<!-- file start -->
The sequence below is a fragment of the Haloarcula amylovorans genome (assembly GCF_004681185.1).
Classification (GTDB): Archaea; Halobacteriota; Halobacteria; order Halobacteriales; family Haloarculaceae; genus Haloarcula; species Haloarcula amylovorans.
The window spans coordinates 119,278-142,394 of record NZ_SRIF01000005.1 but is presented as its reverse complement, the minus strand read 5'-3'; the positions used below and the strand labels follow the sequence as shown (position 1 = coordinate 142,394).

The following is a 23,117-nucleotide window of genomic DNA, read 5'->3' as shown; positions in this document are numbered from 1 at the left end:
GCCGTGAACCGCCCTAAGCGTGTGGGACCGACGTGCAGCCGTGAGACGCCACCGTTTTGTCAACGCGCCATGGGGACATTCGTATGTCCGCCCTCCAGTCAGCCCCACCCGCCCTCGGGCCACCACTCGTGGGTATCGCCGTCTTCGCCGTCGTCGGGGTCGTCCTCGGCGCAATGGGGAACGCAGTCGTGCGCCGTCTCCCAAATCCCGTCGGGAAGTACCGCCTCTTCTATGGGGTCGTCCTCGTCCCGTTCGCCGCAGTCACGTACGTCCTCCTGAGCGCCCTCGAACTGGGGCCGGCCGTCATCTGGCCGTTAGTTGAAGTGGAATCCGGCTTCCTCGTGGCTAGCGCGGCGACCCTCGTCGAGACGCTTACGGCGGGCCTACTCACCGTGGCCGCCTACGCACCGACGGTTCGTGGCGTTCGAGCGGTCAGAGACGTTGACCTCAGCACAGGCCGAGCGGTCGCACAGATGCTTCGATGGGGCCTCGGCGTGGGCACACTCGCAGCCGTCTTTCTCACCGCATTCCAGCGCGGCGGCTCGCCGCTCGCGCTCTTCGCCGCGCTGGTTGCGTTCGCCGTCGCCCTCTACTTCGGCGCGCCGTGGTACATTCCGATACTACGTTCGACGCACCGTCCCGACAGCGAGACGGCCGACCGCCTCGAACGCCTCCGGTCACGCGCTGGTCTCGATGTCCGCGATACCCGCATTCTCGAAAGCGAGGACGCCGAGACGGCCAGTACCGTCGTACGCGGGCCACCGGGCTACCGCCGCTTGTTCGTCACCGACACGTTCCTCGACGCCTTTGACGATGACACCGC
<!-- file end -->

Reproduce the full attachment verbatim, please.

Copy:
The sequence below is a fragment of the Haloarcula amylovorans genome (assembly GCF_004681185.1).
Classification (GTDB): Archaea; Halobacteriota; Halobacteria; order Halobacteriales; family Haloarculaceae; genus Haloarcula; species Haloarcula amylovorans.
The window spans coordinates 119,278-142,394 of record NZ_SRIF01000005.1 but is presented as its reverse complement, the minus strand read 5'-3'; the positions used below and the strand labels follow the sequence as shown (position 1 = coordinate 142,394).

The following is a 23,117-nucleotide window of genomic DNA, read 5'->3' as shown; positions in this document are numbered from 1 at the left end:
GCCGTGAACCGCCCTAAGCGTGTGGGACCGACGTGCAGCCGTGAGACGCCACCGTTTTGTCAACGCGCCATGGGGACATTCGTATGTCCGCCCTCCAGTCAGCCCCACCCGCCCTCGGGCCACCACTCGTGGGTATCGCCGTCTTCGCCGTCGTCGGGGTCGTCCTCGGCGCAATGGGGAACGCAGTCGTGCGCCGTCTCCCAAATCCCGTCGGGAAGTACCGCCTCTTCTATGGGGTCGTCCTCGTCCCGTTCGCCGCAGTCACGTACGTCCTCCTGAGCGCCCTCGAACTGGGGCCGGCCGTCATCTGGCCGTTAGTTGAAGTGGAATCCGGCTTCCTCGTGGCTAGCGCGGCGACCCTCGTCGAGACGCTTACGGCGGGCCTACTCACCGTGGCCGCCTACGCACCGACGGTTCGTGGCGTTCGAGCGGTCAGAGACGTTGACCTCAGCACAGGCCGAGCGGTCGCACAGATGCTTCGATGGGGCCTCGGCGTGGGCACACTCGCAGCCGTCTTTCTCACCGCATTCCAGCGCGGCGGCTCGCCGCTCGCGCTCTTCGCCGCGCTGGTTGCGTTCGCCGTCGCCCTCTACTTCGGCGCGCCGTGGTACATTCCGATACTACGTTCGACGCACCGTCCCGACAGCGAGACGGCCGACCGCCTCGAACGCCTCCGGTCACGCGCTGGTCTCGATGTCCGCGATACCCGCATTCTCGAAAGCGAGGACGCCGAGACGGCCAGTACCGTCGTACGCGGGCCACCGGGCTACCGCCGCTTGTTCGTCACCGACACGTTCCTCGACGCCTTTGACGATGACACCGC